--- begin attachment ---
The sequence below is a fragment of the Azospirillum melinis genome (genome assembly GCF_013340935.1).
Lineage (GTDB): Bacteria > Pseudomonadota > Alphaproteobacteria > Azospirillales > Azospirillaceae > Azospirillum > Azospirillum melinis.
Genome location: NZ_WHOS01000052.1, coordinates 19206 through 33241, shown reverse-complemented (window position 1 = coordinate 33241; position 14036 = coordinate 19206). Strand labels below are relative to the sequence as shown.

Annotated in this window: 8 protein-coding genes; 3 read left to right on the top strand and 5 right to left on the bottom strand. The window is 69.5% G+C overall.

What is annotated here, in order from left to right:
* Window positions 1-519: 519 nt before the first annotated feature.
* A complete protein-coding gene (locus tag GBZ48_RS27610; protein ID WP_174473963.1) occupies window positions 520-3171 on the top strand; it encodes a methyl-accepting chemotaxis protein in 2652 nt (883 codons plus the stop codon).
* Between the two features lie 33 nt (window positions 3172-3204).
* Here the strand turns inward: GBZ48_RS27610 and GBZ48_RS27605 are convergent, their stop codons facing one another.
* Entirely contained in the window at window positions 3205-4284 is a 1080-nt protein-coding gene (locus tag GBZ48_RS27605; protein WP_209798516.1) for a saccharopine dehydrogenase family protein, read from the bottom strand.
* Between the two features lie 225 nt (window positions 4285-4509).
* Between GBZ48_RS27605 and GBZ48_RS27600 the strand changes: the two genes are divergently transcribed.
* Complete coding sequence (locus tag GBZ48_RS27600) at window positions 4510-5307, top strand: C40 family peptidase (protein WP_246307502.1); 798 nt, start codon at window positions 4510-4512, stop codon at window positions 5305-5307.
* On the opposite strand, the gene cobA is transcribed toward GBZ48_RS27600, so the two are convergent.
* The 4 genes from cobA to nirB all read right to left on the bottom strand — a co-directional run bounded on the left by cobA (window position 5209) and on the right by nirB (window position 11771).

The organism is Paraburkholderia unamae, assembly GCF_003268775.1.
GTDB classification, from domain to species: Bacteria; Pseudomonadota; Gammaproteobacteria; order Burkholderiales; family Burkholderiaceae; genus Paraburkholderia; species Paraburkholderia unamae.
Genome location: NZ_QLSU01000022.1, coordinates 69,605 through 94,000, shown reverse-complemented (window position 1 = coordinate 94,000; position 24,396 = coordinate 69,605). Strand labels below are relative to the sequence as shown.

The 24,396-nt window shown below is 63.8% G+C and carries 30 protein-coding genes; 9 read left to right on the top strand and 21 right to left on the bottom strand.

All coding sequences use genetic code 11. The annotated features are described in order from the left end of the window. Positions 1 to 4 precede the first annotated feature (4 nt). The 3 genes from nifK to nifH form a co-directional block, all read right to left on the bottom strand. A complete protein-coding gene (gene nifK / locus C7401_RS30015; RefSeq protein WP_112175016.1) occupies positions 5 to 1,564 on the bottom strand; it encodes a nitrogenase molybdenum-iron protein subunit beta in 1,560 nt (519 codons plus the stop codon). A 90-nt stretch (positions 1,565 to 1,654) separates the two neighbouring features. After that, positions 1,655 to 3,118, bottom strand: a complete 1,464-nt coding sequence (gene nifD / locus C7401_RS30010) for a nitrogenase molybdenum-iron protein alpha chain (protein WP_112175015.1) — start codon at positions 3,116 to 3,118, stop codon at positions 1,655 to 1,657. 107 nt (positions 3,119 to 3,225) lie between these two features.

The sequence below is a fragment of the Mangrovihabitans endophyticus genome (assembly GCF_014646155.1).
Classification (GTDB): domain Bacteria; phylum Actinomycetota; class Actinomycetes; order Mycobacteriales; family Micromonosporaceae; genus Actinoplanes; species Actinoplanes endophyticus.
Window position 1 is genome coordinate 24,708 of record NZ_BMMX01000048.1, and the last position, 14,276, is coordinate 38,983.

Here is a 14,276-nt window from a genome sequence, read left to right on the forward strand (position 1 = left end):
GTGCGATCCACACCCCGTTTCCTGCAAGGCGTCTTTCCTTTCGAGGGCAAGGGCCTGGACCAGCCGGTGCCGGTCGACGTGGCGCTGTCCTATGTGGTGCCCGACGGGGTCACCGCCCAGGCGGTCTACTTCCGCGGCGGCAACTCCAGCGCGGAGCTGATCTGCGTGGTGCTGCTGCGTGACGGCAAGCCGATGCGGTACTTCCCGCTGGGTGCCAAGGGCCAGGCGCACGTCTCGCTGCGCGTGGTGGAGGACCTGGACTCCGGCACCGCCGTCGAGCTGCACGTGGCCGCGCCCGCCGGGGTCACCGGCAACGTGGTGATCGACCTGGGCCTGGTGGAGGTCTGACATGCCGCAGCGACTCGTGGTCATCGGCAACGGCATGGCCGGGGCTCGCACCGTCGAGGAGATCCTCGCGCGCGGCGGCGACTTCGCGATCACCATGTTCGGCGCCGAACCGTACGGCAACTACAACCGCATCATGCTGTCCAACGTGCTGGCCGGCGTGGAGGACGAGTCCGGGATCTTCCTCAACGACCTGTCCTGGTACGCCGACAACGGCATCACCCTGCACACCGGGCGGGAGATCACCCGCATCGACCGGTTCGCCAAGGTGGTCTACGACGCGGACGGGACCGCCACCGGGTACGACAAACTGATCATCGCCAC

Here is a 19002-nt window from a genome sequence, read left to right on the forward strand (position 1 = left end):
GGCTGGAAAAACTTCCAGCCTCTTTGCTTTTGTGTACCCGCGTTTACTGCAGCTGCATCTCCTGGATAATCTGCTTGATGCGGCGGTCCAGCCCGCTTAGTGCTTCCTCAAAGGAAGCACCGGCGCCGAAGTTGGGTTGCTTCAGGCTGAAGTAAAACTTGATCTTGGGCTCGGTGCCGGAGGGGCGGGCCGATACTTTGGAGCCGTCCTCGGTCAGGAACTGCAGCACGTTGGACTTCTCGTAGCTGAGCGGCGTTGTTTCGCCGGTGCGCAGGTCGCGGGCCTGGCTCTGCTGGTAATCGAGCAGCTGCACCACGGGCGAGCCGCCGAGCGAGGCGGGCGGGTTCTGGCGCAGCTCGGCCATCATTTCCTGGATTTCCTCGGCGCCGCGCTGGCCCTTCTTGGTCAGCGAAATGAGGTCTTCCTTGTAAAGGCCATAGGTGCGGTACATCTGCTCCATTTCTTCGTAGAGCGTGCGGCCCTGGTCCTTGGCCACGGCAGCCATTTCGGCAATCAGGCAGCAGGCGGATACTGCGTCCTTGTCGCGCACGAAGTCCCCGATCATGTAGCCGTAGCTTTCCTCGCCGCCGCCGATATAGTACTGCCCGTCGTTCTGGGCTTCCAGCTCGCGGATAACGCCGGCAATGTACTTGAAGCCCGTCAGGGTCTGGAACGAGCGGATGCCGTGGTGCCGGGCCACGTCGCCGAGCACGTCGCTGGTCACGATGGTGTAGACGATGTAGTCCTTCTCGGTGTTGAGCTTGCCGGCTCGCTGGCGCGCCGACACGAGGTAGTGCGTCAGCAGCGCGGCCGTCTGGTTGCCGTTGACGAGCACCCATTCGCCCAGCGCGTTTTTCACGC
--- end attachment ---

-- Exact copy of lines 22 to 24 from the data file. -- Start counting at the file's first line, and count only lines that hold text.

Classification (GTDB): domain Bacteria; phylum Actinomycetota; class Actinomycetes; order Mycobacteriales; family Micromonosporaceae; genus Actinoplanes; species Actinoplanes endophyticus.
Window position 1 is genome coordinate 24,708 of record NZ_BMMX01000048.1, and the last position, 14,276, is coordinate 38,983.

Here is a 14,276-nt window from a genome sequence, read left to right on the forward strand (position 1 = left end):